Dudu Myeni.   Picture: TREVOR SAMSON
Dudu Myeni. Picture: TREVOR SAMSON

As the future of SA Airways (SAA) hangs in the balance, it’s the airline’s exceptional rank and file who are bearing the brunt of this colossal failure of governance.

They — the ground and flight crew, stewards and stewardesses, and pilots — are doing this despite the fact that if you pick up any newspaper, you’ll read some horrendous report about the airline’s finances or awful governance.

Yet finance minister Malusi Gigaba has seen fit to extend the tenure of board chair Dudu Myeni until November, and the beleaguered airline is in line for yet another bailout, this time of R10bn.

Gigaba seems to believe that SAA can be saved by further rounds of funding. His dogged conviction on this point makes one wonder to what extent it could be a case of protecting the gravy train: as it stands, all MPs — incumbent and former — get free flights worth millions of rand every year.

But while the debates drag on, the ground and flight staff are doing their jobs regardless of poor management, apparent corruption and an embarrassing board.

A few weeks ago, I returned on a flight from Mauritius to Johannesburg, and my experience of SAA was nothing short of first-rate.

The four cabin attendants reflected the diversity of our nation, and were friendly and professional. There was a vibrant team spirit among them, and the service and the food were great. It was African hospitality at its best.

I live in Cape Town, so the experience made me long for the days when Capetonians flying to London still had a choice between SAA and British Airways (BA). This was doomed by a foolish act: the sale in 2012 of one of SAA’s prime landing slots at Heathrow Airport for R300m, when it halted direct flights from Cape Town to London.

Even at that time, I much preferred flying SAA to BA because of the superior in-flight service and overall experience. These days, direct flights to London with BA are rather drab; with its ageing fleet of 747s, tatty interiors, impersonal service and uninspiring on-board catering, it seems the airline’s glory days are over.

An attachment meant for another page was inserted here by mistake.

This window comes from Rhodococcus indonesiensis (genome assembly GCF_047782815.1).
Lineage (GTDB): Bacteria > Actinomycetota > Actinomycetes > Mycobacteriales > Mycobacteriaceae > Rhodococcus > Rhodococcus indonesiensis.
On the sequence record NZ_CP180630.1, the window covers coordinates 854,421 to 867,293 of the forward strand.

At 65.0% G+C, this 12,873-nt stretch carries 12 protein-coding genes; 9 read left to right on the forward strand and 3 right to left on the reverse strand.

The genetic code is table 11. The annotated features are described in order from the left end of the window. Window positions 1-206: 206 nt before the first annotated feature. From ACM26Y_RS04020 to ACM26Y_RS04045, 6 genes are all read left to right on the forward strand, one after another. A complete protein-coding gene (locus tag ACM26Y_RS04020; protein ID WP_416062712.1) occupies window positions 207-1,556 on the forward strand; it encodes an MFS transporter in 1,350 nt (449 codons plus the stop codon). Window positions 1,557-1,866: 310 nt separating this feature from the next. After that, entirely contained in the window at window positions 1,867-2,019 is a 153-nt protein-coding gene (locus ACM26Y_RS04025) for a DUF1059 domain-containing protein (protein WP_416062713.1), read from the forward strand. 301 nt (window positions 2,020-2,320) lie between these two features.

As it stands, all MPs — incumbent and former — get free flights worth millions of rand every year

The one airline SAA would do well to emulate is Dubai-based Emirates, which is essentially state-owned but run on a commercial basis. Emirates gets no financial support from government.

If it weren’t for the layover in Dubai en route to Europe, Emirates would be my preferred carrier.

Can you imagine the effect that the (failed) R2bn equity deal that former acting SAA CEO Nico Bezuidenhout arranged with Emirates in 2015 might have had on the fortunes of our ailing airline? Instead, the deal with Emirates was inexplicably canned at the last minute — reportedly by Myeni.

Missed opportunity

Had SAA been set on a proper commercial course two years ago, it may well have avoided its current woes. The warm and professional service on Emirates would have resonated with
SAA’s staff.

Government, the current shareholder, has shown repeatedly that it can’t be trusted to turn SAA into a profitable business. There are just too many vested interests — including all the free-riders on board (MPs as well as those benefiting from sponsorship deals).

Of course, we should give newly appointed Vuyani Jarana, who is set to join SAA as CEO after a 22-year stint at Vodacom, the opportunity to fix things. But it’s doubtful he’ll be able to achieve much without full or even partial privatisation, including a partnership or merger with an international airline that is commercially managed.

No-one deserves this more than SAA’s employees. Despite being led by an incompetent and corrupt management team and board, they simply knuckle down. The crew continues to deliver against all odds. It is they who are the biggest casualties of the Myeni era.

 

Kriel is the CEO of Sanlam Private Wealth

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